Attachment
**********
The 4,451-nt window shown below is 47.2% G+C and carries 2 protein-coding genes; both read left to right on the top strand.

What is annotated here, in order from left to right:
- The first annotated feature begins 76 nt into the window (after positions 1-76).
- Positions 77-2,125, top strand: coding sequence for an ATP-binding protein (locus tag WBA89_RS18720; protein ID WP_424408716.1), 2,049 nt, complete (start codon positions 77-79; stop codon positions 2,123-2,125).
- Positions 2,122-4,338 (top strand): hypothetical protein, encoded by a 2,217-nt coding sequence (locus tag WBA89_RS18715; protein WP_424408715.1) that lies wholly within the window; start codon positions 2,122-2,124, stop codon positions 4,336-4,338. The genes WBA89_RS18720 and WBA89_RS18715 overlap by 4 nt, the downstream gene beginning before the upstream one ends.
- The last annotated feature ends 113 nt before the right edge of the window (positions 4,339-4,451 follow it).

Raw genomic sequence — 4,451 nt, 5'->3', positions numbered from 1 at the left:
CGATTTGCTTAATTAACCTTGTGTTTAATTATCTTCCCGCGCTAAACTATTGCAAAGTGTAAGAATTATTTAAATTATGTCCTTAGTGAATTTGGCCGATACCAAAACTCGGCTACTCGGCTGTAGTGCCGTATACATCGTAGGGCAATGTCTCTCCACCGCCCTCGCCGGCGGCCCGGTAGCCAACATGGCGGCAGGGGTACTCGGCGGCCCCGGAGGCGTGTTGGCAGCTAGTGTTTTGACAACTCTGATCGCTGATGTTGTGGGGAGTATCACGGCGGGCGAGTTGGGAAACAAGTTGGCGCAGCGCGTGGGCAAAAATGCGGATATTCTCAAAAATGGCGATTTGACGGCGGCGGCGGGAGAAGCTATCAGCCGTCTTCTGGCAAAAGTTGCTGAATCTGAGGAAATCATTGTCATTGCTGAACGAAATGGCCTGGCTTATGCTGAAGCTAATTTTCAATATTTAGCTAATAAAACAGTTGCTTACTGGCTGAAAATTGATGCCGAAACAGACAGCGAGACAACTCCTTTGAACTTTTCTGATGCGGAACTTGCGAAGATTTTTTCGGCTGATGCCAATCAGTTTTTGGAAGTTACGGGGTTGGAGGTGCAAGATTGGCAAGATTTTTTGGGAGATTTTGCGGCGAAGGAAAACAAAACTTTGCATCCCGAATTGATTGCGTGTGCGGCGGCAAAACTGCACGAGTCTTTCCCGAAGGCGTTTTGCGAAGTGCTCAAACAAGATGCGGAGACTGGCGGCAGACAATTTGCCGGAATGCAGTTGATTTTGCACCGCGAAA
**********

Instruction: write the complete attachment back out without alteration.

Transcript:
The 4,451-nt window shown below is 47.2% G+C and carries 2 protein-coding genes; both read left to right on the top strand.

What is annotated here, in order from left to right:
- The first annotated feature begins 76 nt into the window (after positions 1-76).
- Positions 77-2,125, top strand: coding sequence for an ATP-binding protein (locus tag WBA89_RS18720; protein ID WP_424408716.1), 2,049 nt, complete (start codon positions 77-79; stop codon positions 2,123-2,125).
- Positions 2,122-4,338 (top strand): hypothetical protein, encoded by a 2,217-nt coding sequence (locus tag WBA89_RS18715; protein WP_424408715.1) that lies wholly within the window; start codon positions 2,122-2,124, stop codon positions 4,336-4,338. The genes WBA89_RS18720 and WBA89_RS18715 overlap by 4 nt, the downstream gene beginning before the upstream one ends.
- The last annotated feature ends 113 nt before the right edge of the window (positions 4,339-4,451 follow it).

Raw genomic sequence — 4,451 nt, 5'->3', positions numbered from 1 at the left:
CGATTTGCTTAATTAACCTTGTGTTTAATTATCTTCCCGCGCTAAACTATTGCAAAGTGTAAGAATTATTTAAATTATGTCCTTAGTGAATTTGGCCGATACCAAAACTCGGCTACTCGGCTGTAGTGCCGTATACATCGTAGGGCAATGTCTCTCCACCGCCCTCGCCGGCGGCCCGGTAGCCAACATGGCGGCAGGGGTACTCGGCGGCCCCGGAGGCGTGTTGGCAGCTAGTGTTTTGACAACTCTGATCGCTGATGTTGTGGGGAGTATCACGGCGGGCGAGTTGGGAAACAAGTTGGCGCAGCGCGTGGGCAAAAATGCGGATATTCTCAAAAATGGCGATTTGACGGCGGCGGCGGGAGAAGCTATCAGCCGTCTTCTGGCAAAAGTTGCTGAATCTGAGGAAATCATTGTCATTGCTGAACGAAATGGCCTGGCTTATGCTGAAGCTAATTTTCAATATTTAGCTAATAAAACAGTTGCTTACTGGCTGAAAATTGATGCCGAAACAGACAGCGAGACAACTCCTTTGAACTTTTCTGATGCGGAACTTGCGAAGATTTTTTCGGCTGATGCCAATCAGTTTTTGGAAGTTACGGGGTTGGAGGTGCAAGATTGGCAAGATTTTTTGGGAGATTTTGCGGCGAAGGAAAACAAAACTTTGCATCCCGAATTGATTGCGTGTGCGGCGGCAAAACTGCACGAGTCTTTCCCGAAGGCGTTTTGCGAAGTGCTCAAACAAGATGCGGAGACTGGCGGCAGACAATTTGCCGGAATGCAGTTGATTTTGCACCGCGAAA